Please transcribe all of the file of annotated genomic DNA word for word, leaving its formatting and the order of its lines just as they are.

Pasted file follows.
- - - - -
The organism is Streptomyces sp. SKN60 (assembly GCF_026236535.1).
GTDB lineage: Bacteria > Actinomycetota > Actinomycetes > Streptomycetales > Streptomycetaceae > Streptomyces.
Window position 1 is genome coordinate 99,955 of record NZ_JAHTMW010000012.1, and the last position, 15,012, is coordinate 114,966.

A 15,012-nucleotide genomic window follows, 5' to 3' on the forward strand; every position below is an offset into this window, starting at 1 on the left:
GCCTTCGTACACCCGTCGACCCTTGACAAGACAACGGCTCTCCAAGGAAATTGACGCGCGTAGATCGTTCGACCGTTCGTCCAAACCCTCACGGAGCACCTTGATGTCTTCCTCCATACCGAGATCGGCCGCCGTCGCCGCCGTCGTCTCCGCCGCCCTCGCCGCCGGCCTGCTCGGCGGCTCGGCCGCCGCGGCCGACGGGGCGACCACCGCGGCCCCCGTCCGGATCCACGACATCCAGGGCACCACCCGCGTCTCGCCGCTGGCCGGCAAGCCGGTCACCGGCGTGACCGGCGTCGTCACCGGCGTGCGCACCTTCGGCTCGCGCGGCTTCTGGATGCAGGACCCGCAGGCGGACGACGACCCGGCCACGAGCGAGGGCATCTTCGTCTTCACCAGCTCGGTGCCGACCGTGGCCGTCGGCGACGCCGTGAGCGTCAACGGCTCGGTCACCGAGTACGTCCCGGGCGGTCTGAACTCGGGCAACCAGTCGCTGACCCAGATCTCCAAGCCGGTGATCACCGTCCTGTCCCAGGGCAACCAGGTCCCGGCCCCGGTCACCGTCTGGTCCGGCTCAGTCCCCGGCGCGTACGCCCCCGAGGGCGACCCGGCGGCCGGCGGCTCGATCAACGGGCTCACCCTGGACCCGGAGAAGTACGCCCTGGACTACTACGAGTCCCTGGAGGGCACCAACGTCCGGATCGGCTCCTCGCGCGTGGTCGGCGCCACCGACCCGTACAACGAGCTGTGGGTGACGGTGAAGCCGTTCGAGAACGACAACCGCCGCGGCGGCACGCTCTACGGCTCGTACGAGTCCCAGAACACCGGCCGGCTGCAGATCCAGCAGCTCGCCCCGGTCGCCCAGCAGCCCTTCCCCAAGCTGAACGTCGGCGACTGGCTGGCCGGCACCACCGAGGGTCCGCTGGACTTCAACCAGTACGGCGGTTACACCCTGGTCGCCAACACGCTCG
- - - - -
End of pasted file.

The organism is Streptomyces sp. SKN60 (assembly GCF_026236535.1).
GTDB lineage: Bacteria > Actinomycetota > Actinomycetes > Streptomycetales > Streptomycetaceae > Streptomyces.
Window position 1 is genome coordinate 99,955 of record NZ_JAHTMW010000012.1, and the last position, 15,012, is coordinate 114,966.

A 15,012-nucleotide genomic window follows, 5' to 3' on the forward strand; every position below is an offset into this window, starting at 1 on the left:
GCCTTCGTACACCCGTCGACCCTTGACAAGACAACGGCTCTCCAAGGAAATTGACGCGCGTAGATCGTTCGACCGTTCGTCCAAACCCTCACGGAGCACCTTGATGTCTTCCTCCATACCGAGATCGGCCGCCGTCGCCGCCGTCGTCTCCGCCGCCCTCGCCGCCGGCCTGCTCGGCGGCTCGGCCGCCGCGGCCGACGGGGCGACCACCGCGGCCCCCGTCCGGATCCACGACATCCAGGGCACCACCCGCGTCTCGCCGCTGGCCGGCAAGCCGGTCACCGGCGTGACCGGCGTCGTCACCGGCGTGCGCACCTTCGGCTCGCGCGGCTTCTGGATGCAGGACCCGCAGGCGGACGACGACCCGGCCACGAGCGAGGGCATCTTCGTCTTCACCAGCTCGGTGCCGACCGTGGCCGTCGGCGACGCCGTGAGCGTCAACGGCTCGGTCACCGAGTACGTCCCGGGCGGTCTGAACTCGGGCAACCAGTCGCTGACCCAGATCTCCAAGCCGGTGATCACCGTCCTGTCCCAGGGCAACCAGGTCCCGGCCCCGGTCACCGTCTGGTCCGGCTCAGTCCCCGGCGCGTACGCCCCCGAGGGCGACCCGGCGGCCGGCGGCTCGATCAACGGGCTCACCCTGGACCCGGAGAAGTACGCCCTGGACTACTACGAGTCCCTGGAGGGCACCAACGTCCGGATCGGCTCCTCGCGCGTGGTCGGCGCCACCGACCCGTACAACGAGCTGTGGGTGACGGTGAAGCCGTTCGAGAACGACAACCGCCGCGGCGGCACGCTCTACGGCTCGTACGAGTCCCAGAACACCGGCCGGCTGCAGATCCAGCAGCTCGCCCCGGTCGCCCAGCAGCCCTTCCCCAAGCTGAACGTCGGCGACTGGCTGGCCGGCACCACCGAGGGTCCGCTGGACTTCAACCAGTACGGCGGTTACACCCTGGTCGCCAACACGCTCG